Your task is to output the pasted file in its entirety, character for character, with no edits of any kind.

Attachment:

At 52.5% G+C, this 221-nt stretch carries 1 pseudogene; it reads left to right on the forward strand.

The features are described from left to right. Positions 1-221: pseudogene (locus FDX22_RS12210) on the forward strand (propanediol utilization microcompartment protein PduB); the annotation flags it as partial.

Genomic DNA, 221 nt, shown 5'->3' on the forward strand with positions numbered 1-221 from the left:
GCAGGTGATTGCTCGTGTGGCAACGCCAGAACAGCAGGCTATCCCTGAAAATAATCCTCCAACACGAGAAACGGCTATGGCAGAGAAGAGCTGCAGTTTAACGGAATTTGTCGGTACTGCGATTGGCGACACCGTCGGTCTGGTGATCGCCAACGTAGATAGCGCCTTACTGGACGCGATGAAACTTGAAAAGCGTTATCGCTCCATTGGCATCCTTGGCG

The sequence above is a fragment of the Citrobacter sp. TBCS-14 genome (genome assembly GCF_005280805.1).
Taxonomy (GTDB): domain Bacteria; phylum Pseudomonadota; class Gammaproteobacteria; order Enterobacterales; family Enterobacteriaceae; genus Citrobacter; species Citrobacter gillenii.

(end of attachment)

At 52.5% G+C, this 221-nt stretch carries 1 pseudogene; it reads left to right on the forward strand.

The features are described from left to right. Positions 1-221: pseudogene (locus FDX22_RS12210) on the forward strand (propanediol utilization microcompartment protein PduB); the annotation flags it as partial.

Genomic DNA, 221 nt, shown 5'->3' on the forward strand with positions numbered 1-221 from the left:
GCAGGTGATTGCTCGTGTGGCAACGCCAGAACAGCAGGCTATCCCTGAAAATAATCCTCCAACACGAGAAACGGCTATGGCAGAGAAGAGCTGCAGTTTAACGGAATTTGTCGGTACTGCGATTGGCGACACCGTCGGTCTGGTGATCGCCAACGTAGATAGCGCCTTACTGGACGCGATGAAACTTGAAAAGCGTTATCGCTCCATTGGCATCCTTGGCG

The sequence above is a fragment of the Citrobacter sp. TBCS-14 genome (genome assembly GCF_005280805.1).
Taxonomy (GTDB): domain Bacteria; phylum Pseudomonadota; class Gammaproteobacteria; order Enterobacterales; family Enterobacteriaceae; genus Citrobacter; species Citrobacter gillenii.